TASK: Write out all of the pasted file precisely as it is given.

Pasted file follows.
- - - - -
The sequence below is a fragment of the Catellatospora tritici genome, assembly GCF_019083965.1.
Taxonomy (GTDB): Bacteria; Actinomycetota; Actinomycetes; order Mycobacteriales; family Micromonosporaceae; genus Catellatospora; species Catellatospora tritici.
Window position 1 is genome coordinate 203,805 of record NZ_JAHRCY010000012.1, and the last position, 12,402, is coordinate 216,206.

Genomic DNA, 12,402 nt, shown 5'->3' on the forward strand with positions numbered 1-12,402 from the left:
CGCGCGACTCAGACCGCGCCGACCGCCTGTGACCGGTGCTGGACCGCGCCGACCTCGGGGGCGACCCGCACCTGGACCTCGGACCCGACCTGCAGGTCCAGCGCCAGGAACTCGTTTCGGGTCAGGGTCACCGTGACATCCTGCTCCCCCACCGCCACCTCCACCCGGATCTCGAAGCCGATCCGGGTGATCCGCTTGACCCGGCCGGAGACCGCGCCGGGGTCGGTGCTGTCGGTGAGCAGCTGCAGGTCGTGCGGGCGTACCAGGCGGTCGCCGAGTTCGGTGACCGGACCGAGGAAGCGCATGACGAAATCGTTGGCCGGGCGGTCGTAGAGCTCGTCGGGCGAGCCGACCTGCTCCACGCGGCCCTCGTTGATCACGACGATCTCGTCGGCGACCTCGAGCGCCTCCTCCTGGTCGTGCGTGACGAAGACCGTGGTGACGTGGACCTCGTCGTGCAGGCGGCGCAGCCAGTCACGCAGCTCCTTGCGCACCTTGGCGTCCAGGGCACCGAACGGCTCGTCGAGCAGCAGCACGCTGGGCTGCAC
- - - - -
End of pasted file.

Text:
The sequence below is a fragment of the Catellatospora tritici genome, assembly GCF_019083965.1.
Taxonomy (GTDB): Bacteria; Actinomycetota; Actinomycetes; order Mycobacteriales; family Micromonosporaceae; genus Catellatospora; species Catellatospora tritici.
Window position 1 is genome coordinate 203,805 of record NZ_JAHRCY010000012.1, and the last position, 12,402, is coordinate 216,206.

Genomic DNA, 12,402 nt, shown 5'->3' on the forward strand with positions numbered 1-12,402 from the left:
CGCGCGACTCAGACCGCGCCGACCGCCTGTGACCGGTGCTGGACCGCGCCGACCTCGGGGGCGACCCGCACCTGGACCTCGGACCCGACCTGCAGGTCCAGCGCCAGGAACTCGTTTCGGGTCAGGGTCACCGTGACATCCTGCTCCCCCACCGCCACCTCCACCCGGATCTCGAAGCCGATCCGGGTGATCCGCTTGACCCGGCCGGAGACCGCGCCGGGGTCGGTGCTGTCGGTGAGCAGCTGCAGGTCGTGCGGGCGTACCAGGCGGTCGCCGAGTTCGGTGACCGGACCGAGGAAGCGCATGACGAAATCGTTGGCCGGGCGGTCGTAGAGCTCGTCGGGCGAGCCGACCTGCTCCACGCGGCCCTCGTTGATCACGACGATCTCGTCGGCGACCTCGAGCGCCTCCTCCTGGTCGTGCGTGACGAAGACCGTGGTGACGTGGACCTCGTCGTGCAGGCGGCGCAGCCAGTCACGCAGCTCCTTGCGCACCTTGGCGTCCAGGGCACCGAACGGCTCGTCGAGCAGCAGCACGCTGGGCTGCAC